Here Calvin is most clearly a pastor, and here Calvin takes his theology most seriously. Here Calvin is truly the consistent theologian, because he is writing in regards to human “depravity.” Calvin is here a pastor because he comforts the doubter declaring that doubt never “ultimately triumphs.” This theme is further developed when we look at the placement of his doctrine of predestination within The Institutes. McGrath writes,
[predestination] follows his exposition of the doctrine of grace. It is only after the great themes of this doctrine—such as justification by faith—have been expounded that he turns to consider the mysterious and perplexing subject of predestination.
Calvin seems to be very conscious of the importance of this placement since in preceding editions of The Institutes he places it under the doctrine of providence, not salvation; it is only in the final edition that he places it under the doctrine of salvation. McGrath goes onto argue that logically it would make sense to place predestination prior to “the great themes of [grace]” instead Calvin gives it to us afterwards, it is then—in a loose sense—an afterthought. This then demonstrates again The Institutes pastoral element; Calvin denies predestination its logical placement to appease his pastoral sensibilities .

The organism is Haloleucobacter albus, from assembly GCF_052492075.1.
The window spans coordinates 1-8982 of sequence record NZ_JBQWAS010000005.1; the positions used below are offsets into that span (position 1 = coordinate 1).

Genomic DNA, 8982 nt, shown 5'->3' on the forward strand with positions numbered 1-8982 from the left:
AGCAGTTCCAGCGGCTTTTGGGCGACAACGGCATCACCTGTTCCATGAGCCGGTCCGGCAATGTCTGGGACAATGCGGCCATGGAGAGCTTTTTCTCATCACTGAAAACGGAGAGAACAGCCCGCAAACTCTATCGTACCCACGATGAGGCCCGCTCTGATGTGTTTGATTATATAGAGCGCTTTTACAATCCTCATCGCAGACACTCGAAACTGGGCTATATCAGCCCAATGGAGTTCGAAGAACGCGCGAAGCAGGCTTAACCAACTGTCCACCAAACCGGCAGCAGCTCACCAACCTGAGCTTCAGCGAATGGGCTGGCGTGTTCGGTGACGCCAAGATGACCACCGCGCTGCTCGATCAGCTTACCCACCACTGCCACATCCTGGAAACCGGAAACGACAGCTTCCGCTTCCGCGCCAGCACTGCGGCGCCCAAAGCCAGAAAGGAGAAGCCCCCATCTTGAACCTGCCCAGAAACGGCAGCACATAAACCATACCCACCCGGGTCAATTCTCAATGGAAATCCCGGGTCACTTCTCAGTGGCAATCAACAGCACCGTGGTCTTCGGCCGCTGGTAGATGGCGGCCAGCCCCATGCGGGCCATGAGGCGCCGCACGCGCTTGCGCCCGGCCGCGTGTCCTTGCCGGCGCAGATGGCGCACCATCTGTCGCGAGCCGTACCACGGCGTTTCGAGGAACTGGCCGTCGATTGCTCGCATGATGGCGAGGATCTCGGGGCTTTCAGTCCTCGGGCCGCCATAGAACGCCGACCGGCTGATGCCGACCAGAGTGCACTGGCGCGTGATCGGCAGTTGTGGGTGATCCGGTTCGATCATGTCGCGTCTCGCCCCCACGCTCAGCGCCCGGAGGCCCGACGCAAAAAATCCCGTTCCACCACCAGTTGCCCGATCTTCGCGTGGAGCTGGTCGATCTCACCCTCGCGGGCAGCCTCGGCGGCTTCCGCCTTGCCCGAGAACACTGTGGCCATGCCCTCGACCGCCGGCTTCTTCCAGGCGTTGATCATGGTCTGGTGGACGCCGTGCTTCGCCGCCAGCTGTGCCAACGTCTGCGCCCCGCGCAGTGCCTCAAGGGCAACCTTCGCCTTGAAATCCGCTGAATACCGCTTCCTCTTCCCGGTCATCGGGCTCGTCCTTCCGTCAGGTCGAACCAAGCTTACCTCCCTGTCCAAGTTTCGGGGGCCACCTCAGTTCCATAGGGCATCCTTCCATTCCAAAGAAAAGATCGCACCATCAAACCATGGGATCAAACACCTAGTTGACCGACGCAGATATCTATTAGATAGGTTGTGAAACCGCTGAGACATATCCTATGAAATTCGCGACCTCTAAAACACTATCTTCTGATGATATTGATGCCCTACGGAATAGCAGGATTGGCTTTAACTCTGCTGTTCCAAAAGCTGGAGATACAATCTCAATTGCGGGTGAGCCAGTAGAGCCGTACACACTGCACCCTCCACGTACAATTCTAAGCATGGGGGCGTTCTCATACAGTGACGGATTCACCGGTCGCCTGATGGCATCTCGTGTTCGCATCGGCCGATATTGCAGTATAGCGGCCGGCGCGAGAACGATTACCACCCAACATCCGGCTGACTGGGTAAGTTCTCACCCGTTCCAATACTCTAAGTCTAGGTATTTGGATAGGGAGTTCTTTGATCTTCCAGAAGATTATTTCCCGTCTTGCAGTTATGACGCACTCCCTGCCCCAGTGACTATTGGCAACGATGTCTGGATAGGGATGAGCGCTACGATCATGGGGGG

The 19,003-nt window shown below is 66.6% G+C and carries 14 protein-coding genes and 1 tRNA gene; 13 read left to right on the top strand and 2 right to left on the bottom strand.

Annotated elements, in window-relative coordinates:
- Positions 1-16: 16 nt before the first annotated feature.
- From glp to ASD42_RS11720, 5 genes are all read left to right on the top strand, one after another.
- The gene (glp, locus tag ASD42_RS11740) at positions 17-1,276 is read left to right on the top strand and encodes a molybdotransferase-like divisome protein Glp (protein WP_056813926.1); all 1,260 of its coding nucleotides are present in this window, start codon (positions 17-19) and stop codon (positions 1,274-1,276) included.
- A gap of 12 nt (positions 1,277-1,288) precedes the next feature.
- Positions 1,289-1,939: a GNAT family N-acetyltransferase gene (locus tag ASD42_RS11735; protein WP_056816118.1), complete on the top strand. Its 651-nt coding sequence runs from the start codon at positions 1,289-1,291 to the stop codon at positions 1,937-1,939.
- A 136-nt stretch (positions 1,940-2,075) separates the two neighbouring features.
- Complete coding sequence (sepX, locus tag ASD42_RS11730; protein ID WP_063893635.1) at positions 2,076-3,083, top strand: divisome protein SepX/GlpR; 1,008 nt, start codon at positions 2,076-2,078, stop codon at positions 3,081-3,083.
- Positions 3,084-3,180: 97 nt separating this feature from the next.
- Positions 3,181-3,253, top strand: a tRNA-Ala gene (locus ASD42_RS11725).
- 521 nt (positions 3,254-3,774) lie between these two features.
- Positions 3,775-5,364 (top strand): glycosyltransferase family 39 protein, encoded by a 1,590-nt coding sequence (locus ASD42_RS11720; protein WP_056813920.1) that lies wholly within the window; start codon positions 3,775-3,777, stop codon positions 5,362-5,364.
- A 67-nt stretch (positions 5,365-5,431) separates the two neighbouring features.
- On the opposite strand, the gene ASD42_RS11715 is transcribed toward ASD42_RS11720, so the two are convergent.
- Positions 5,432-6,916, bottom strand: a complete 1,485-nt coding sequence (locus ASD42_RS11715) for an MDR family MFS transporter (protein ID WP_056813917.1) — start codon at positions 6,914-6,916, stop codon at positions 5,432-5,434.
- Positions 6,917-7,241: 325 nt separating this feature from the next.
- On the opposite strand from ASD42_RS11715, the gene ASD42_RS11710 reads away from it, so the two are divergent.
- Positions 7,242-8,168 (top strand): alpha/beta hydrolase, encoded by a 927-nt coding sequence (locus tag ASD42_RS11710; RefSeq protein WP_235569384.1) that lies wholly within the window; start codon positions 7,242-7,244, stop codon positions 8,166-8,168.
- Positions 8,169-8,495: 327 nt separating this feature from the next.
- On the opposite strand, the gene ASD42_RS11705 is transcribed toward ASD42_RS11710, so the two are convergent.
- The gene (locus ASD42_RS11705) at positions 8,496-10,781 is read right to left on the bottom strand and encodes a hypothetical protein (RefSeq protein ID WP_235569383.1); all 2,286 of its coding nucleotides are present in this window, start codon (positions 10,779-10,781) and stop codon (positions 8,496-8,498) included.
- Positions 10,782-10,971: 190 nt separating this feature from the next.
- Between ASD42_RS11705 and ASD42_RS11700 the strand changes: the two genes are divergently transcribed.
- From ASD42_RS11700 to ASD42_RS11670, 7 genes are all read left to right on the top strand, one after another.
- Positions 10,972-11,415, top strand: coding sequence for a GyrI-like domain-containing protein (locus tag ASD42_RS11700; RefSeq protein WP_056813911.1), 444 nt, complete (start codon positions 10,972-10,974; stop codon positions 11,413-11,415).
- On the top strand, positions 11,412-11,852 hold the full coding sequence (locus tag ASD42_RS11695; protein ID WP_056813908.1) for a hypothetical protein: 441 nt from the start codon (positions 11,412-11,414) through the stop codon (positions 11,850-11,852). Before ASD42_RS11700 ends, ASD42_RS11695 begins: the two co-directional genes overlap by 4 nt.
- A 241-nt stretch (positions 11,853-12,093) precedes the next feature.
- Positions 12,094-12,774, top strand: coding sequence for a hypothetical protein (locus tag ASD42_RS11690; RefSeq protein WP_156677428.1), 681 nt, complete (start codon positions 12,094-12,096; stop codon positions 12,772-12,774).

Therefore, in the representative text above and in his placement of the doctrine of predestination in The Institutes Calvin is the typical pastor-theologian. This point might at first seem small but it is important to remember that the quoted text was not from a sermon but The Institutes; also we might recall this in contrast with the scholastics with their propensity to wax towards abstraction.